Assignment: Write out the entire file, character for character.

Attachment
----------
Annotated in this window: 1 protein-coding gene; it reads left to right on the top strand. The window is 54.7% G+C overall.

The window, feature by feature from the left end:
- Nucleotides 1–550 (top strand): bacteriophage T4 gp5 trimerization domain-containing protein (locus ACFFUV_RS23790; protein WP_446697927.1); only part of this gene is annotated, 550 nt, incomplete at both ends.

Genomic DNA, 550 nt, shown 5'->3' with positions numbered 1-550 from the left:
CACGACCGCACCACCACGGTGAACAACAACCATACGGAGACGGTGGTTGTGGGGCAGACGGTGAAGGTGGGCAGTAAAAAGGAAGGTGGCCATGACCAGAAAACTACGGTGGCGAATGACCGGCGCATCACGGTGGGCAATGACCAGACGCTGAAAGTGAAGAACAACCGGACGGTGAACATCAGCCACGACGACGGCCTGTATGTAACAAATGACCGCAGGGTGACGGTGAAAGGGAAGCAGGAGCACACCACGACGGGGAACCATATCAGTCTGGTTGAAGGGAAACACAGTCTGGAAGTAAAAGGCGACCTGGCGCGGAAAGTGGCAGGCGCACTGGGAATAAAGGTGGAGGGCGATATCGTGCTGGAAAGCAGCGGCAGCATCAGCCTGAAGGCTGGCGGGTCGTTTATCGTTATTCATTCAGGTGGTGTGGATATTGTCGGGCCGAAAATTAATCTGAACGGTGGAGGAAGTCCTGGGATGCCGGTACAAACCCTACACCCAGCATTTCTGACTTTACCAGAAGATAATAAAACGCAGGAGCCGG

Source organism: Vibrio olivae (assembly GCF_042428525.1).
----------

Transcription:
Annotated in this window: 1 protein-coding gene; it reads left to right on the top strand. The window is 54.7% G+C overall.

The window, feature by feature from the left end:
- Nucleotides 1–550 (top strand): bacteriophage T4 gp5 trimerization domain-containing protein (locus ACFFUV_RS23790; protein WP_446697927.1); only part of this gene is annotated, 550 nt, incomplete at both ends.

Genomic DNA, 550 nt, shown 5'->3' with positions numbered 1-550 from the left:
CACGACCGCACCACCACGGTGAACAACAACCATACGGAGACGGTGGTTGTGGGGCAGACGGTGAAGGTGGGCAGTAAAAAGGAAGGTGGCCATGACCAGAAAACTACGGTGGCGAATGACCGGCGCATCACGGTGGGCAATGACCAGACGCTGAAAGTGAAGAACAACCGGACGGTGAACATCAGCCACGACGACGGCCTGTATGTAACAAATGACCGCAGGGTGACGGTGAAAGGGAAGCAGGAGCACACCACGACGGGGAACCATATCAGTCTGGTTGAAGGGAAACACAGTCTGGAAGTAAAAGGCGACCTGGCGCGGAAAGTGGCAGGCGCACTGGGAATAAAGGTGGAGGGCGATATCGTGCTGGAAAGCAGCGGCAGCATCAGCCTGAAGGCTGGCGGGTCGTTTATCGTTATTCATTCAGGTGGTGTGGATATTGTCGGGCCGAAAATTAATCTGAACGGTGGAGGAAGTCCTGGGATGCCGGTACAAACCCTACACCCAGCATTTCTGACTTTACCAGAAGATAATAAAACGCAGGAGCCGG

Source organism: Vibrio olivae (assembly GCF_042428525.1).